The 72 Day Miracle saved the Red Wings in Rochester and the opening of Frontier Field cemented their place in the International League. A trip to see the Red Wings is a great way to spend a summer evening or afternoon. It is a shame that this stadium and team does not draw the crowds it deserves. Only time will tell if a better team on the field can bring the Red Wings attendance in line with the experience.
Like many cities in the industrial northeast, the City of Rochester boasts a long and proud baseball tradition. Professional baseball has been played here going well back into the late 1800s, and the city has hosted various incarnations of teams and nicknames in various leagues over the decades.
The Rochester Red Wings have been a mainstay of the International League. They are actually a community owned baseball team, with shareholders and a local board of directors. The fortunes of the franchise have been shepherded by the Silver family. The namesake stadium, Silver Stadium, was a neighborhood ballpark in use for a generation, until the franchise relocated to their new downtown ballpark, Frontier Field, in 1996. This venue is truly one of the jewels in all of AAA baseball.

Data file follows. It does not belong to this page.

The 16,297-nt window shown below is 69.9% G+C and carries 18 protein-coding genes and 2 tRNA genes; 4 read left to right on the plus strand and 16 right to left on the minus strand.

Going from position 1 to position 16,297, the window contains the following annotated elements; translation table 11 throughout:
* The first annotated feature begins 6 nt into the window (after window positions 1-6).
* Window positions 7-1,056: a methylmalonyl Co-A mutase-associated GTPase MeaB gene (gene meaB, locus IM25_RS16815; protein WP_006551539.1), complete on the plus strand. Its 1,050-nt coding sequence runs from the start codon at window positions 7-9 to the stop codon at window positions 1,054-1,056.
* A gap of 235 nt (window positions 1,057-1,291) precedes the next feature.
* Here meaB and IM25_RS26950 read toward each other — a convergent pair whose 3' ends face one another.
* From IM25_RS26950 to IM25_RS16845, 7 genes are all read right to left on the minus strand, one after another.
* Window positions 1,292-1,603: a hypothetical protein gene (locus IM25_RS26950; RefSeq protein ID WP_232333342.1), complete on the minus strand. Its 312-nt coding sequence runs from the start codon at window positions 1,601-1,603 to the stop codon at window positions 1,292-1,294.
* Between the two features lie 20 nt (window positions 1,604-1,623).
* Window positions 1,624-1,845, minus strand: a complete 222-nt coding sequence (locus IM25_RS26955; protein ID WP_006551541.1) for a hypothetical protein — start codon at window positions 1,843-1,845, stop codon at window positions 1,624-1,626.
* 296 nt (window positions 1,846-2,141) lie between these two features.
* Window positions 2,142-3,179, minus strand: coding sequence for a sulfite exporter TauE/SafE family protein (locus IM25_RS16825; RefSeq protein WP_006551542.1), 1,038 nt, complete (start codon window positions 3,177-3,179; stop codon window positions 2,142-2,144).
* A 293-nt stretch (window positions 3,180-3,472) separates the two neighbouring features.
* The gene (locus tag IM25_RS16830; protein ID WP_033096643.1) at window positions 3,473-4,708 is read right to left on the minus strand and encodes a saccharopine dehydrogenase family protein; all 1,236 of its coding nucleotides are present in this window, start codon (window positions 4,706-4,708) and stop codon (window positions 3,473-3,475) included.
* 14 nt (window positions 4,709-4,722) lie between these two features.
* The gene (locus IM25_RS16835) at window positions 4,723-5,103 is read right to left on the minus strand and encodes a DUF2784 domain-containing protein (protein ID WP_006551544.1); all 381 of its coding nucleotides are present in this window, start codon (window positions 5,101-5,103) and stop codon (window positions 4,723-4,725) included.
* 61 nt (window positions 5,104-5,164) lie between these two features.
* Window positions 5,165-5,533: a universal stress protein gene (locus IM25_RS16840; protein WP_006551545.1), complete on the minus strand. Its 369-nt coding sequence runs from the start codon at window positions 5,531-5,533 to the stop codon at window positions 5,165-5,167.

Cheap tickets, good friendly fans, decent baseball, excellent promotions, cheap parking, decent vendor pricing... worth every cent!
One of my favorite minor league parks! This place is all about the food. The variety is unmatched anywhere. Food is such a focus, there was a map of the different vendors waiting for us at our seat!. Love the live organist, who really was a focus at the game. A bit of other music thrown in made it fun. I would say having organ music right after a home run sure made the crowd seem subdued. Baseball City also put on a decent fireworks display after the game. The theme was boy bands this day. It was great ... until the little girl behind us asked why they were playing old people music!
I know I'm in the minority in not liking Frontier Field, but to me it just feels too big. The problem is that it was built as a dual use stadium (for baseball and soccer), so that is why the seating configuration is not the best. Too many seats are far from the action and there are not enough covered spots where fans can watch the game from. Also, it is missing a wraparound concourse, something which is found at almost all AAA ballparks nowadays. The best aspect of Frontier Field is the concessions. The variety and quality is probably the best I've ever encountered at a minor league ballpark.
For my full review of Frontier Field, check out my website : http://ballparkreviews.com/template2.php?in_name=Frontier%20Field&in_city=Rochester&in_state=New%20York